Vespa velutina, sometimes known as the ‘Asian Hornet’, is an invasive non-native species from Asia and, if you find one, you must report it. The Asian Hornet arrived in France in 2004 and has spread rapidly. It is a highly effective predator of insects and active between April and November, with colonies growing to their peak size from August onwards. Every year, there is a dedicated Asian Hornet Week, in the second week of September, to raise awareness and encourage extra vigilance. In recent years, this non-native species has wrought havoc amongst bee keeping communities across western Europe and the Channel Islands, as it finds bees in hives an easy source of food for its brood. It also preys on other native pollinators and, as a result, has had a detrimental impact on fruit growers, vineyards and market gardeners. Asian Hornets have become an increasing issue in the Channel Islands, resulting in the need for considerable proactive search activities and the destruction of nests. Asian Hornets have also made their way across the Channel either through flight, accidental importation amongst pot plants, fruit and other goods or through hitching a lift with returning travellers. In recent years, several colonies have been found and destroyed across English southern counties, including Gloucestershire (Tetbury 2016), and into the Midlands. Individual Asian Hornet queens have also arrived in other places. The resulting successful preventative measures have depended on the vigilance of beekeepers and well-informed members of the general public. Please download the Asian Hornet App onto your phone (see info below), as this is informative and enables you to report a sighting.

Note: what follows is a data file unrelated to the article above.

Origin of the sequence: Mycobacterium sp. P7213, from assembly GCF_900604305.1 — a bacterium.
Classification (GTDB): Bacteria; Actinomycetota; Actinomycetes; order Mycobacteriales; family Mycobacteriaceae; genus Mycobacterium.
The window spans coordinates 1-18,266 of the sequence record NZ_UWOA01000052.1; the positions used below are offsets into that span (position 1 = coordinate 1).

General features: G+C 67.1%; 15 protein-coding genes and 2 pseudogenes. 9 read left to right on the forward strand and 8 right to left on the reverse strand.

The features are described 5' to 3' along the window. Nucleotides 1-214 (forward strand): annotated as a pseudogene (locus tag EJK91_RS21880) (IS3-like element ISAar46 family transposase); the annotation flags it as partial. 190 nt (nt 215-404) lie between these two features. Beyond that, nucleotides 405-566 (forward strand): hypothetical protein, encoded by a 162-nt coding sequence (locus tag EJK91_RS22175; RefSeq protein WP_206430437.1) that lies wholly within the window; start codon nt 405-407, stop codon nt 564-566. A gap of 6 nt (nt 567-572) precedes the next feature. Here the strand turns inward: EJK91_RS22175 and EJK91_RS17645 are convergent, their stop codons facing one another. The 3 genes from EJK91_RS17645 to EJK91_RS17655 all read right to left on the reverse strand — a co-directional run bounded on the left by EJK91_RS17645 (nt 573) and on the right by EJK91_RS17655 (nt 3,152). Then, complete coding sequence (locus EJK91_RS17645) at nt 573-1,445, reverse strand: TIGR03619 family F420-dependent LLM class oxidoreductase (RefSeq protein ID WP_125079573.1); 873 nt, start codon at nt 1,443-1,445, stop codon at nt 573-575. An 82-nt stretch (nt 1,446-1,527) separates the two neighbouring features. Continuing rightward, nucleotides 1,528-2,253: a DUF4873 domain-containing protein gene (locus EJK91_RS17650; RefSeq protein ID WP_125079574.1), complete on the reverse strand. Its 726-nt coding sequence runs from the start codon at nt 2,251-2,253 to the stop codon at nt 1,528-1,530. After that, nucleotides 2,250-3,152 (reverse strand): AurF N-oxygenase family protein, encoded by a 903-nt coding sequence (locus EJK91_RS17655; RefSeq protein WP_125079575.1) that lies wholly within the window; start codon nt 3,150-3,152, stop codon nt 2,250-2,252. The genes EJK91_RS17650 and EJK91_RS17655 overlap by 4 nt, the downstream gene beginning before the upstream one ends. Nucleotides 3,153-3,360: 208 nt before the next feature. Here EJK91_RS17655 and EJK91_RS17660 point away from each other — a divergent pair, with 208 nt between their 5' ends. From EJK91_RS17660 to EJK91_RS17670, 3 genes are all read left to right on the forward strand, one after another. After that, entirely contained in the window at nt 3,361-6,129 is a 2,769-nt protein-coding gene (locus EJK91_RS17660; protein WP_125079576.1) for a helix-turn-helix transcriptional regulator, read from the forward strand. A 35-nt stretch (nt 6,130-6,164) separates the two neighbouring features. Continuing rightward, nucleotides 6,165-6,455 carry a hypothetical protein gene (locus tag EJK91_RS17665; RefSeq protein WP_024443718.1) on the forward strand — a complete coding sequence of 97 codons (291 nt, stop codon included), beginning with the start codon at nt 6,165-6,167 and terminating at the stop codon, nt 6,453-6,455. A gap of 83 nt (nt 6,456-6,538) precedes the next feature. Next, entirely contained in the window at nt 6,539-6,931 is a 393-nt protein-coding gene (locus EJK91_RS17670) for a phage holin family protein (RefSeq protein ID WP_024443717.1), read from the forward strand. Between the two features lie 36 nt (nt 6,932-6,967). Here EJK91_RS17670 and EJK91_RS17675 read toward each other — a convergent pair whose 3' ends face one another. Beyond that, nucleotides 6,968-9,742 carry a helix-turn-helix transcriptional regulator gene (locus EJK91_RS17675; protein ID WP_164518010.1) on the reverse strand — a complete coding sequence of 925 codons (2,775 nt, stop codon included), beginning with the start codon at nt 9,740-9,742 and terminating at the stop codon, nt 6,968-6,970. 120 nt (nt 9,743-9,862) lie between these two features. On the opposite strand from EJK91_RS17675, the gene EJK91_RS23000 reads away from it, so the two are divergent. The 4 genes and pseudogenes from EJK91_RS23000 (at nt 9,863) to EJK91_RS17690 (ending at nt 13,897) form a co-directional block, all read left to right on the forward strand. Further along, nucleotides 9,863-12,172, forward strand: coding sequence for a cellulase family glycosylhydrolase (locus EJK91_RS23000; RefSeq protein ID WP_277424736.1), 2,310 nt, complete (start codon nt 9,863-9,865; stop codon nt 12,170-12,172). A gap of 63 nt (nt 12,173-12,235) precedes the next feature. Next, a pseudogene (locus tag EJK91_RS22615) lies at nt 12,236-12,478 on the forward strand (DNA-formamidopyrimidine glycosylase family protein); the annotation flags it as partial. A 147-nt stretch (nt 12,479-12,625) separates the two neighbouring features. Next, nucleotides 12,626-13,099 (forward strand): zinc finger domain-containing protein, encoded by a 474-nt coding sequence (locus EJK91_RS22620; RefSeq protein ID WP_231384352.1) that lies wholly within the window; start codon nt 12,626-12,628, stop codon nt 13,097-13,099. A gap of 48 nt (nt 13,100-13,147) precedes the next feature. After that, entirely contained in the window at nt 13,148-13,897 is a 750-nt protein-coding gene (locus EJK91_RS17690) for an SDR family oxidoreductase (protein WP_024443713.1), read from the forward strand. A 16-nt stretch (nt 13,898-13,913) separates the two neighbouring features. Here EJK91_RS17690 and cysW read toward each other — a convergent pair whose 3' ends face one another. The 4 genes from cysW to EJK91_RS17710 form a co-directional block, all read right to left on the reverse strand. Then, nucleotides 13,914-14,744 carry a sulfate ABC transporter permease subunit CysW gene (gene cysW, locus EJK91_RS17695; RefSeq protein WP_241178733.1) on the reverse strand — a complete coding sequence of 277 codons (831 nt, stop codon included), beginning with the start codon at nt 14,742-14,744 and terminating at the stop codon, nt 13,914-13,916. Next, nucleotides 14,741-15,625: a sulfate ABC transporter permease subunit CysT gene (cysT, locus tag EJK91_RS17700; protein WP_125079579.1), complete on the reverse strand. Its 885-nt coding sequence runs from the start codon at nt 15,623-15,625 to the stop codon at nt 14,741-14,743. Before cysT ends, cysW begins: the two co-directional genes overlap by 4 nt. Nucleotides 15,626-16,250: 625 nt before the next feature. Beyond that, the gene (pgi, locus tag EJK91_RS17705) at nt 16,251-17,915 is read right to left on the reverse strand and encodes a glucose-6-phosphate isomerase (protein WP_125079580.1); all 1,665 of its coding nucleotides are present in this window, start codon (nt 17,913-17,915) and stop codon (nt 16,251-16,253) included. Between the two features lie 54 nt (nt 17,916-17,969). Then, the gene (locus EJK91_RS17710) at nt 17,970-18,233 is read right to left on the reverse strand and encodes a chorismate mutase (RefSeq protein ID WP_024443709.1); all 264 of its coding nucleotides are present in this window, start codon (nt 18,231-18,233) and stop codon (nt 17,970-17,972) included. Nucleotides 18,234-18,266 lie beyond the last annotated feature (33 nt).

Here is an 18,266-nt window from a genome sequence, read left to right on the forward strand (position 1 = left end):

What to look out for (see photo below)
- Entirely dark brown/black velvety body, bordered with an orange/yellow band
- A wide orange/yellow stripe on the 4th segment of the abdomen
- Known as the ‘yellow legged hornet’, as the legs look as if they have been dipped in yellow paint
- Head black with an orange/yellow face
After hibernation in spring, the queen, usually measuring up to 3 cm, will emerge and seek out an appropriate sugary food source in order to build up energry to commence building a small embryonic nest. During construction of the nest, she is alone and vulnerable but she will rapidly begin laying eggs to produce the future workforce. As the colony and nest size increases, a larger nest is either established around the embryonic nest or they relocate and build elsewhere.
During the summer, a single colony, on average, produces 6000 individuals in one season. From July onwards, Asian hornet predation on honeybee colonies will begin and increase until the end of November and hornets can be seen hovering outside a hive entrance, waiting for returning foragers. This is the characteristic “hawking” behaviour. When they catch a returning bee, they will take it away and feed off of the protein rich thorax; the brood requires animal proteins which are transformed into flesh pellets and then offered to the larvae.